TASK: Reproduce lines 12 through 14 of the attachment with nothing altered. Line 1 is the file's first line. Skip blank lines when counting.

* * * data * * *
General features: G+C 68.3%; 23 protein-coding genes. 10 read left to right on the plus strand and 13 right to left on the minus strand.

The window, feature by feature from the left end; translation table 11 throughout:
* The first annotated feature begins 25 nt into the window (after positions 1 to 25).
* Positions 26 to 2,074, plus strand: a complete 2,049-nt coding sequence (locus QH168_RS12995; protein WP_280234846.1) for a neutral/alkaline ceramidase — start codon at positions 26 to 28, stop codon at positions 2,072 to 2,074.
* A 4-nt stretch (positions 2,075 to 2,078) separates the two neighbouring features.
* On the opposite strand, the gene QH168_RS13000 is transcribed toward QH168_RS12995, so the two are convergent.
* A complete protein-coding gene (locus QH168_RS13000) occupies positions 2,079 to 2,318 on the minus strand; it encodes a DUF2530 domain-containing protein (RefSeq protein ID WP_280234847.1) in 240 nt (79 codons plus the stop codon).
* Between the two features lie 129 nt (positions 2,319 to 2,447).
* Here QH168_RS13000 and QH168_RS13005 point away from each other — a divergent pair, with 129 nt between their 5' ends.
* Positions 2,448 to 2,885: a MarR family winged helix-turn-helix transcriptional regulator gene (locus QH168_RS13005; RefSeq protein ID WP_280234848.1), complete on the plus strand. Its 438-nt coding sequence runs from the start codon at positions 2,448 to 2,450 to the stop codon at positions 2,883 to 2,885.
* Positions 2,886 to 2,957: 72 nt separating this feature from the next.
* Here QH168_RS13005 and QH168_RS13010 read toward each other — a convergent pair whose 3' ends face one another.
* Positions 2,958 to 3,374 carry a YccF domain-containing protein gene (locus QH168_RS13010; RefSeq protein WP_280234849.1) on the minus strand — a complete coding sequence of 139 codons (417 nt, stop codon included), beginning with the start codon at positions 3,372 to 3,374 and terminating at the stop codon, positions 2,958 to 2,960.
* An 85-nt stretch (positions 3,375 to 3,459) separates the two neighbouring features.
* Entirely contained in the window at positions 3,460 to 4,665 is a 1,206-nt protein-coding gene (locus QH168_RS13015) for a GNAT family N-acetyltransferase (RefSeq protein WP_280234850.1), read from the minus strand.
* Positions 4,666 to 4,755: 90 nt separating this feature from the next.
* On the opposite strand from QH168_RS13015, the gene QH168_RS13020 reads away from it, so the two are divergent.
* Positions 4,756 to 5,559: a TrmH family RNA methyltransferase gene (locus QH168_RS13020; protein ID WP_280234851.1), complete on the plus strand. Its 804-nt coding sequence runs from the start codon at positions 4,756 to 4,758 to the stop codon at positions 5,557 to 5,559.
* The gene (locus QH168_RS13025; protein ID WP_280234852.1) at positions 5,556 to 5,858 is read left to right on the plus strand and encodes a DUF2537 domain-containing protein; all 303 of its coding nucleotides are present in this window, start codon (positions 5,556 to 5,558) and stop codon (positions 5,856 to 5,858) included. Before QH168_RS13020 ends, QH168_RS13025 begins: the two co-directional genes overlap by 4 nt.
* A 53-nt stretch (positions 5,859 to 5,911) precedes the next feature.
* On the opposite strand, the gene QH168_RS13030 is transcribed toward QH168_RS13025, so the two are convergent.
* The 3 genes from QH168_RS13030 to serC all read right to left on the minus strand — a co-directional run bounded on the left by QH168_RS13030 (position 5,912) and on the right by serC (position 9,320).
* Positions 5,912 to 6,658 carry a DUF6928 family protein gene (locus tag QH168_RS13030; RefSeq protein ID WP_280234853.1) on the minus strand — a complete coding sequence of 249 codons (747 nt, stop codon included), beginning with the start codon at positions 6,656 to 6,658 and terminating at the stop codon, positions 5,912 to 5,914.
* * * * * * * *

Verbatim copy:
* Here QH168_RS13005 and QH168_RS13010 read toward each other — a convergent pair whose 3' ends face one another.
* Positions 2,958 to 3,374 carry a YccF domain-containing protein gene (locus QH168_RS13010; RefSeq protein WP_280234849.1) on the minus strand — a complete coding sequence of 139 codons (417 nt, stop codon included), beginning with the start codon at positions 3,372 to 3,374 and terminating at the stop codon, positions 2,958 to 2,960.
* An 85-nt stretch (positions 3,375 to 3,459) separates the two neighbouring features.